1. The most common downfall with using story is being clear on who the  hero of the story is.  The easy example is what we often hear in church, a story like David fighting Goliath and the message becomes “if our faith is strong enough, we can conquer the giants in our life.”  The true hero of this story is Jesus, who when a cowering army (us) faced  an ‘unconquerable’ foe we needed a champion to take our place and achieve the victory on our behalf.  When we create a story, who is shown as the hero?
  2. The second challenge with story is what is the motivation for change?  Often stories work on behavior (which tends to legalism) and don’t communicate to our identity/heart.  Recently, at a “large church” in Southern California I attended a service where, after a video story that highlighted one’s person journey into serving, the person giving the announcements ‘jokingly’ implied if you were a good Christian that you’d attend a specific service event.  He smiled and laughed and said, “not really.”  But he then whispered to the crowd as if no one else would hear but you, to tell the person next to you “that they should really attend this event if they were a good Christian.” Joking aside, this is no different than much of the behavioral change our communication seeks.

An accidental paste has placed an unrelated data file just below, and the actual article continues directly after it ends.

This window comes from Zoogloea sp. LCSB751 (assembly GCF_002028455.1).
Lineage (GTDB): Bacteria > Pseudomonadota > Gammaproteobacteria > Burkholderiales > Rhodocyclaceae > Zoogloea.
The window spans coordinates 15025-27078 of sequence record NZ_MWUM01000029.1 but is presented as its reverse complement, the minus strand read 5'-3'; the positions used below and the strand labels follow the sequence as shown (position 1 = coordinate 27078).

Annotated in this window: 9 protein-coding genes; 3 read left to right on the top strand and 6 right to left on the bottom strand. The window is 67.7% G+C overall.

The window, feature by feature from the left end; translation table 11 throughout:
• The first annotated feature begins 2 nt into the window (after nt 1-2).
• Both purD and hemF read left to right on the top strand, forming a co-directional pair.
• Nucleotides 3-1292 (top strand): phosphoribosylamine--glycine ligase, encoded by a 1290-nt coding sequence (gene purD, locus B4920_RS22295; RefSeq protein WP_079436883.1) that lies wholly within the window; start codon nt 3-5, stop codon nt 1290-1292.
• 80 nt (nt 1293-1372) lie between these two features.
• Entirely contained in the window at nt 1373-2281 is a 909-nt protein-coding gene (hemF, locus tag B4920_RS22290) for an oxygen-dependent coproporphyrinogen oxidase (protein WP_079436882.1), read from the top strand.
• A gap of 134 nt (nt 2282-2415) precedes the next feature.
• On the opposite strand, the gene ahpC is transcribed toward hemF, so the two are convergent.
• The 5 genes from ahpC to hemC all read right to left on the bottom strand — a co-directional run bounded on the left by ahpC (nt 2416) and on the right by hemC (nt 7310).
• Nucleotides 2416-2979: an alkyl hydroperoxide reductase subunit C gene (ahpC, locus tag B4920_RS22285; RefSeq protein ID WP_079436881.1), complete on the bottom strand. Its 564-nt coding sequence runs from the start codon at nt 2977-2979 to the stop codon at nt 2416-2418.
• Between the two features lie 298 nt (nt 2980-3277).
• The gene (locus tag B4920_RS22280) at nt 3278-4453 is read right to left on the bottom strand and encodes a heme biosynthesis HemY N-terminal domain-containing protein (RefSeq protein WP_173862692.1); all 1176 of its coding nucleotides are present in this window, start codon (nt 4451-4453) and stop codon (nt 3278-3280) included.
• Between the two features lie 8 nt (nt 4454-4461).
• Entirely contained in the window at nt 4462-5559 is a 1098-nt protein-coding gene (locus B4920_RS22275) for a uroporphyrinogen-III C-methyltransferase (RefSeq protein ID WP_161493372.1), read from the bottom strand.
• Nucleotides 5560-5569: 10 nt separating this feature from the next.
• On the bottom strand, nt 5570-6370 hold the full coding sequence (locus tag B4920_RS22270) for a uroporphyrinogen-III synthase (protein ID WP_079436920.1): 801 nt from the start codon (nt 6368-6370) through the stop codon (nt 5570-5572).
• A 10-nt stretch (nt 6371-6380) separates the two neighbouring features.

Targeting behavior or feelings are a weak motivation that often leads to guilt-led attendance not ownership. As church communicators a lot of the job can be focused on pointing to the programs to encourage attendance because this is the measurement. This can lead to much of your work emphasizing behavioral changes that misses the point. In communication departments, my desire is for us to see ourselves as theologians or we run the risk of becoming pragmatic marketing departments. The good news is that we already are theologians. As believers we have been given a new identity in Christ and now know God and we are told if any is lacking wisdom we can ask God who will give us wisdom.  God will grow your theological understanding to better shepherd and communicate with the people of your community.  Ask questions such as: